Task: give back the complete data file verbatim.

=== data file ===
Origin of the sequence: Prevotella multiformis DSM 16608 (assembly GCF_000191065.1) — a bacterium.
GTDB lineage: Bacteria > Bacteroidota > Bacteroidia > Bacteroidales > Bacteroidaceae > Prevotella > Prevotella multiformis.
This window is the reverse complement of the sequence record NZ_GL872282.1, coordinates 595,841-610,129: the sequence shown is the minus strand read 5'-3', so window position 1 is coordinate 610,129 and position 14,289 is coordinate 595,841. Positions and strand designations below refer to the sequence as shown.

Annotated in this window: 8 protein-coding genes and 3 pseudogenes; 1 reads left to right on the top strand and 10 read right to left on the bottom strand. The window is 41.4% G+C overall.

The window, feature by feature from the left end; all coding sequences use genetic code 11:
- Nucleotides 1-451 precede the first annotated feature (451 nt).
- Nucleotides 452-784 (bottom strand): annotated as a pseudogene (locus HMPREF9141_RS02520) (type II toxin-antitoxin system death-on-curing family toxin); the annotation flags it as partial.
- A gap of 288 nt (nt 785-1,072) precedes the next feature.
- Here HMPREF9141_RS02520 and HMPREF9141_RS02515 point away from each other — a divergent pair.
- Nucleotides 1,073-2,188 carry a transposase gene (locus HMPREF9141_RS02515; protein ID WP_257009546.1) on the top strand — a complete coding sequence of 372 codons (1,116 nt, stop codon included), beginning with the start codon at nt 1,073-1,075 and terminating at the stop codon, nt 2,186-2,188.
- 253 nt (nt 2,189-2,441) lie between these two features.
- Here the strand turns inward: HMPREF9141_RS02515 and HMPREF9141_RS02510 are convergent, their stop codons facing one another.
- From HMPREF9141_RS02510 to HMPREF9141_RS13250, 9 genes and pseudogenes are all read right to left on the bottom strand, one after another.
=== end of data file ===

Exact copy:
Origin of the sequence: Prevotella multiformis DSM 16608 (assembly GCF_000191065.1) — a bacterium.
GTDB lineage: Bacteria > Bacteroidota > Bacteroidia > Bacteroidales > Bacteroidaceae > Prevotella > Prevotella multiformis.
This window is the reverse complement of the sequence record NZ_GL872282.1, coordinates 595,841-610,129: the sequence shown is the minus strand read 5'-3', so window position 1 is coordinate 610,129 and position 14,289 is coordinate 595,841. Positions and strand designations below refer to the sequence as shown.

Annotated in this window: 8 protein-coding genes and 3 pseudogenes; 1 reads left to right on the top strand and 10 read right to left on the bottom strand. The window is 41.4% G+C overall.

The window, feature by feature from the left end; all coding sequences use genetic code 11:
- Nucleotides 1-451 precede the first annotated feature (451 nt).
- Nucleotides 452-784 (bottom strand): annotated as a pseudogene (locus HMPREF9141_RS02520) (type II toxin-antitoxin system death-on-curing family toxin); the annotation flags it as partial.
- A gap of 288 nt (nt 785-1,072) precedes the next feature.
- Here HMPREF9141_RS02520 and HMPREF9141_RS02515 point away from each other — a divergent pair.
- Nucleotides 1,073-2,188 carry a transposase gene (locus HMPREF9141_RS02515; protein ID WP_257009546.1) on the top strand — a complete coding sequence of 372 codons (1,116 nt, stop codon included), beginning with the start codon at nt 1,073-1,075 and terminating at the stop codon, nt 2,186-2,188.
- 253 nt (nt 2,189-2,441) lie between these two features.
- Here the strand turns inward: HMPREF9141_RS02515 and HMPREF9141_RS02510 are convergent, their stop codons facing one another.
- From HMPREF9141_RS02510 to HMPREF9141_RS13250, 9 genes and pseudogenes are all read right to left on the bottom strand, one after another.